A little while back I was on the Youth Panel at Forest and Bird’s Face up to the Future conference. It was hosted by comedian Te Radar and bought together five awesome young conservationists (and for some reason me) to talk about the future of conservation. Video above showcases a range of people talking about how we can best face up to the future.
The panel was a lot of fun and really energising. It was great to be able to speak openly and honestly about issues facing youth in a way that wasn’t too confrontational to Baby Boomers. Especially since the audience wanted to learn from us as much as we wanted to learn from them.
Bridget from Project Planet was just amazing. She is 14 and wants to stop shark finning and can quote international treaties off the top of her head. I didn’t even know what legislation was when I was 14. Sheesh.
TK’s idea about getting kiwi kids back in touch with nature by introducing the concept of kaitiaki into our youth’s education was thought provoking. Give each school a piece of land and river and get them to look after it and incorporate it into their learning. Bloody brilliant.
Sarah Hall spoke about her time in Antarctica and about engineering and how we can apply an engineer’s eye to policy and greening our economy. Tarsh Turner from the Coal Action Network was passionate about keeping the coal in the hole and stopping lignite mining in Southland.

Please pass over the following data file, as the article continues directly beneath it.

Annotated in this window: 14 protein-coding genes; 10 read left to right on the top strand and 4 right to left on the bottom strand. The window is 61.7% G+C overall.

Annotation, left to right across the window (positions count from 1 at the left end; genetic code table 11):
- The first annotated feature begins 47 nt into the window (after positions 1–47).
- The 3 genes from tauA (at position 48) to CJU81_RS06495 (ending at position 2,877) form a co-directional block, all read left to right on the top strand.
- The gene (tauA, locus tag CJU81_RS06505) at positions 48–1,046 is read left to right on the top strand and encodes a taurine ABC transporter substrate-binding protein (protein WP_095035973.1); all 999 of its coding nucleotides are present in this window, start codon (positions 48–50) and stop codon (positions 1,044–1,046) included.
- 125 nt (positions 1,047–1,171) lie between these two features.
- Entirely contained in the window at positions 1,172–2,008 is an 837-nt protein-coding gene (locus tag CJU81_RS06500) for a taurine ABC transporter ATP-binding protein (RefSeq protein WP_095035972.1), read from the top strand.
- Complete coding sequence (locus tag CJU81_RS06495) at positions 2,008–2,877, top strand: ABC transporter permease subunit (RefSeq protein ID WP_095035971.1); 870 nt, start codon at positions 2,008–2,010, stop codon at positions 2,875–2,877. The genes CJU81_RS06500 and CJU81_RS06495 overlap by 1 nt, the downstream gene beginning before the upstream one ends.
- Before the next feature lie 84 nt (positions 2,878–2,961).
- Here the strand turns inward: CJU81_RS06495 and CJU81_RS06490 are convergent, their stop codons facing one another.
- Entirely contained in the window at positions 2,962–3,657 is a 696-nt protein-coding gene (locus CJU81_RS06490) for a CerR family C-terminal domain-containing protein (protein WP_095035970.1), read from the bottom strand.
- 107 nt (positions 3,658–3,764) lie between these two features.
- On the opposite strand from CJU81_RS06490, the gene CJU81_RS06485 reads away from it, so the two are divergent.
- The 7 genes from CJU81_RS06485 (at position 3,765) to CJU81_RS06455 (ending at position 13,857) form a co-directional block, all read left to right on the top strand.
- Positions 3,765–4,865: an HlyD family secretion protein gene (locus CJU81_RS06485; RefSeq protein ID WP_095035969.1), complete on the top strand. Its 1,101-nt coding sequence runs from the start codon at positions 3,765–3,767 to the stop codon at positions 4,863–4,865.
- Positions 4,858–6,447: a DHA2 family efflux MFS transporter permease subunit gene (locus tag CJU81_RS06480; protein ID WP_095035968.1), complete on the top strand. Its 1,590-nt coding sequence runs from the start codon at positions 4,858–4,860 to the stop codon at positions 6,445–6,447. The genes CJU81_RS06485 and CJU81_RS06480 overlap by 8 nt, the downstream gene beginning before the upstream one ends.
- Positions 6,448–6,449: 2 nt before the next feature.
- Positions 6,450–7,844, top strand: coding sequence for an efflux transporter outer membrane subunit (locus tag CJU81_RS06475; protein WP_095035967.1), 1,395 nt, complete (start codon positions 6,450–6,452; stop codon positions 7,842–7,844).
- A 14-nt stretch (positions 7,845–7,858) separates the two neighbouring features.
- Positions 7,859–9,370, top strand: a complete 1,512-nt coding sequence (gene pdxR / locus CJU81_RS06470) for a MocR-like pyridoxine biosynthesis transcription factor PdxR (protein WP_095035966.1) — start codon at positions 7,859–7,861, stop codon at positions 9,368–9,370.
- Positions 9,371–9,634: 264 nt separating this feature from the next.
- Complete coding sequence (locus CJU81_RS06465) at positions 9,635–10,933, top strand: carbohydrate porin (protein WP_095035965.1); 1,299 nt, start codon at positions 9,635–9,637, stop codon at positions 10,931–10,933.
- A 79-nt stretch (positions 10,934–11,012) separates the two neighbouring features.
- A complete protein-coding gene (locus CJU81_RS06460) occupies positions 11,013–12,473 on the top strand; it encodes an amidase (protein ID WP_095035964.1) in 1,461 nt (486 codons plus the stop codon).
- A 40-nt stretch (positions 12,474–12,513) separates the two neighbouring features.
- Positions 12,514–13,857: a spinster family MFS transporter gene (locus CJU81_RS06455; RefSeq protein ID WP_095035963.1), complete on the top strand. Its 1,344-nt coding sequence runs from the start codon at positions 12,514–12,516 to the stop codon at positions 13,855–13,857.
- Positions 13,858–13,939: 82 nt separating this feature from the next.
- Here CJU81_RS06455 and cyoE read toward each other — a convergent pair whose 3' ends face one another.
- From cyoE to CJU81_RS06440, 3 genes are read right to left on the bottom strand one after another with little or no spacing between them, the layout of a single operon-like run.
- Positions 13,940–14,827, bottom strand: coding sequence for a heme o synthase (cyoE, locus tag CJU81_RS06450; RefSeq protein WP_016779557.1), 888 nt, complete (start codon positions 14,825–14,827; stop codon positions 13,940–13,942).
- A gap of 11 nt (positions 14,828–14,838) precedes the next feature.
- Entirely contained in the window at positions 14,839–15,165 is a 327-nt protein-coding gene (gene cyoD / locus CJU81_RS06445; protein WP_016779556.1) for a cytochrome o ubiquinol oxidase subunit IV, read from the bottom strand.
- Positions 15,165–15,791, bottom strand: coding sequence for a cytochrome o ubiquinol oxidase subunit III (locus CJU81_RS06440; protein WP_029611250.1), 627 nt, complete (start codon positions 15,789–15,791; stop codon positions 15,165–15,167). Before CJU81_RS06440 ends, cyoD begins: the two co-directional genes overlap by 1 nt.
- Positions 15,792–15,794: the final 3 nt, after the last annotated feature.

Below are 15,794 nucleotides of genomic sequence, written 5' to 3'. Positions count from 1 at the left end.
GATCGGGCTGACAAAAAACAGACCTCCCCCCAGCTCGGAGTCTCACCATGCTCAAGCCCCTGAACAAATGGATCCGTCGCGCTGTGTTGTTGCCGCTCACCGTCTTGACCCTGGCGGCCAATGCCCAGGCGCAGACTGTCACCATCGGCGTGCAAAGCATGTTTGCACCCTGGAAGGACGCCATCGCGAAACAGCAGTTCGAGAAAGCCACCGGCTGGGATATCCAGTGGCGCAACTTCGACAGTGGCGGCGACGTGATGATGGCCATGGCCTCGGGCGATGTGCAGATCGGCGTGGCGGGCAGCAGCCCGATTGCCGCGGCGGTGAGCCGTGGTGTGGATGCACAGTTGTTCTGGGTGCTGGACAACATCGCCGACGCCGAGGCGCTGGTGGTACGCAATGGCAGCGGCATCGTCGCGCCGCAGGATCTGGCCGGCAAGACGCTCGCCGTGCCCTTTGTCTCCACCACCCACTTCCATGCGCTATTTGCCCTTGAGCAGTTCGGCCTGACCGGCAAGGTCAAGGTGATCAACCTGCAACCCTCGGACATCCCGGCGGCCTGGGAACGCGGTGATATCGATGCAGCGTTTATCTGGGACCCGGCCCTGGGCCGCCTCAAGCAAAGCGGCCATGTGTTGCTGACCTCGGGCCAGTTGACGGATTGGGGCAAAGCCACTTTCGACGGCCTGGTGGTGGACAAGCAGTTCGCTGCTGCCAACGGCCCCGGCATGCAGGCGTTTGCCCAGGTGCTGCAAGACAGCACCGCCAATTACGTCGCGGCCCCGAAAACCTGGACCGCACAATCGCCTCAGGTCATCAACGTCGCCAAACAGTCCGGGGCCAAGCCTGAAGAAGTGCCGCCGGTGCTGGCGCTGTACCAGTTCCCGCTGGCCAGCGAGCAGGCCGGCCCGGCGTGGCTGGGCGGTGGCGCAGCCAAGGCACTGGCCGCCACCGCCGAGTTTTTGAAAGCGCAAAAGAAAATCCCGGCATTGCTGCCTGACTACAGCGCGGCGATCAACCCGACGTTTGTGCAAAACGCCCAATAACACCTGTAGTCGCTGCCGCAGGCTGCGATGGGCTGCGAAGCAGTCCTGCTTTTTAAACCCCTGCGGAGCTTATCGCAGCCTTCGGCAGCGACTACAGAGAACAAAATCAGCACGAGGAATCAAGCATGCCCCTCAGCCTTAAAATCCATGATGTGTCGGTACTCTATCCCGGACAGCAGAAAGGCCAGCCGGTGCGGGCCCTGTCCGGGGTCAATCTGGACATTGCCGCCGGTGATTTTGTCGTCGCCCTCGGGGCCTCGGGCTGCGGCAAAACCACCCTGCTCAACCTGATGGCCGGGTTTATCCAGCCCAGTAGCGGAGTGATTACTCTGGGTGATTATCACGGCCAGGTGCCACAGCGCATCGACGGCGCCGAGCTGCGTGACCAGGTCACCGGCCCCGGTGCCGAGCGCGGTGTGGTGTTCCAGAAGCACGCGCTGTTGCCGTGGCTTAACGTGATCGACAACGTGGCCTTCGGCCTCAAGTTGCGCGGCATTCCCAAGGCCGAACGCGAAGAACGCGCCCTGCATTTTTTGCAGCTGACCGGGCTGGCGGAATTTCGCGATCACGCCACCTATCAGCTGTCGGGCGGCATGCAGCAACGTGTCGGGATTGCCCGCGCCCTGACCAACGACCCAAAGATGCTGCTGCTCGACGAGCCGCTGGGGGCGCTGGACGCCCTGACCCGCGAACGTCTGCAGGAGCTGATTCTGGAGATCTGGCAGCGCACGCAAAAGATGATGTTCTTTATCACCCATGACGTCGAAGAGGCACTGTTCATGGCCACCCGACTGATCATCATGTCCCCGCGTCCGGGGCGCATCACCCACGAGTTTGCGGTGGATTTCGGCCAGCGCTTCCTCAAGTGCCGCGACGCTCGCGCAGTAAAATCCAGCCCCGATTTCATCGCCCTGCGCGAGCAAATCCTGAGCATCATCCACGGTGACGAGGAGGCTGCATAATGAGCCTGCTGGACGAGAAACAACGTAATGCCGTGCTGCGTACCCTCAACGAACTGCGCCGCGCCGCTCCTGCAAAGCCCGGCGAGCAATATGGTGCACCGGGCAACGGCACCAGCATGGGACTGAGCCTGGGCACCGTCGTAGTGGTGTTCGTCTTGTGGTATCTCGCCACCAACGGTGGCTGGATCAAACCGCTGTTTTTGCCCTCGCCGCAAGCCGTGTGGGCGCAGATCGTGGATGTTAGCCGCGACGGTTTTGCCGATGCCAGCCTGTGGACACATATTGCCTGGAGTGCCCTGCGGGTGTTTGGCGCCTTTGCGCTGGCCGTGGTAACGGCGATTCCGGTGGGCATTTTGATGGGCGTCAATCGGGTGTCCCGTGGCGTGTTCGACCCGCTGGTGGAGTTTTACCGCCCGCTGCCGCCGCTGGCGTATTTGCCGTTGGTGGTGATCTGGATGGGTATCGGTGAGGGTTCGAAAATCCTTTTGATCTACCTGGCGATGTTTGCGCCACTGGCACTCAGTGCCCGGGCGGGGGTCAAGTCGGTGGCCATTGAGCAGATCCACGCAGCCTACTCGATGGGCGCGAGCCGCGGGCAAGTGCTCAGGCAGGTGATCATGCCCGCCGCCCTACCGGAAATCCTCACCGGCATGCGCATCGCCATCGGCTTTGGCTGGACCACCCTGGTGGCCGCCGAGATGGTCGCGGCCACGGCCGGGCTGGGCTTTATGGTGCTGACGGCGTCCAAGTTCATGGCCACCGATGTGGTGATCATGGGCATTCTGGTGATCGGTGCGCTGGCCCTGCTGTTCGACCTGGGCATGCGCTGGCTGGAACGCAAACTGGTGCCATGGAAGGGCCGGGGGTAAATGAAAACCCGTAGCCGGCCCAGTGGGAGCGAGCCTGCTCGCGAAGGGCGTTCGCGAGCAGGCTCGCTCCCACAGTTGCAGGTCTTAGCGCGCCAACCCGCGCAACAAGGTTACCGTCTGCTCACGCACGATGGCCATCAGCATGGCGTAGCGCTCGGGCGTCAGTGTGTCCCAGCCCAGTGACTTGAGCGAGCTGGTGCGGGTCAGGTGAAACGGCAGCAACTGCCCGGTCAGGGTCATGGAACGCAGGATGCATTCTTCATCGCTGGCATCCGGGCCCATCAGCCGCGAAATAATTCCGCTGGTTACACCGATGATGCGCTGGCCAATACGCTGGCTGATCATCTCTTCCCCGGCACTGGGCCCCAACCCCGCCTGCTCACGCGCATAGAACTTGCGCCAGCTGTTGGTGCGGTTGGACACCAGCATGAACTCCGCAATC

Kimberley Collins, a bird nerd like me, was strong about the need to communicate conservation ideas better through ways that youth are choosing to communicate.
When asked by audience member Rachel Anderson-Smith what I was angry about my response was: “Cow shit, mining, and John Key.” This got a raucous response from the audience. But seriously, John, if you’re listening: stop trying to mine our conservation areas and take firm action to clean up our water ways. Now. It’s pretty simple.
If there was one thing we could all agree on it was that we need to start addressing intergenerational injustice now. It’s not just today’s youth who will have to deal with the fallout of the baby boomer’s desire for material wealth at our expense, but all foreseeable generations of humans. We really need to unfuck the planet, and fast.
Journalism student Isobel Ewing wrote this piece about the panel for The Wellingtonian.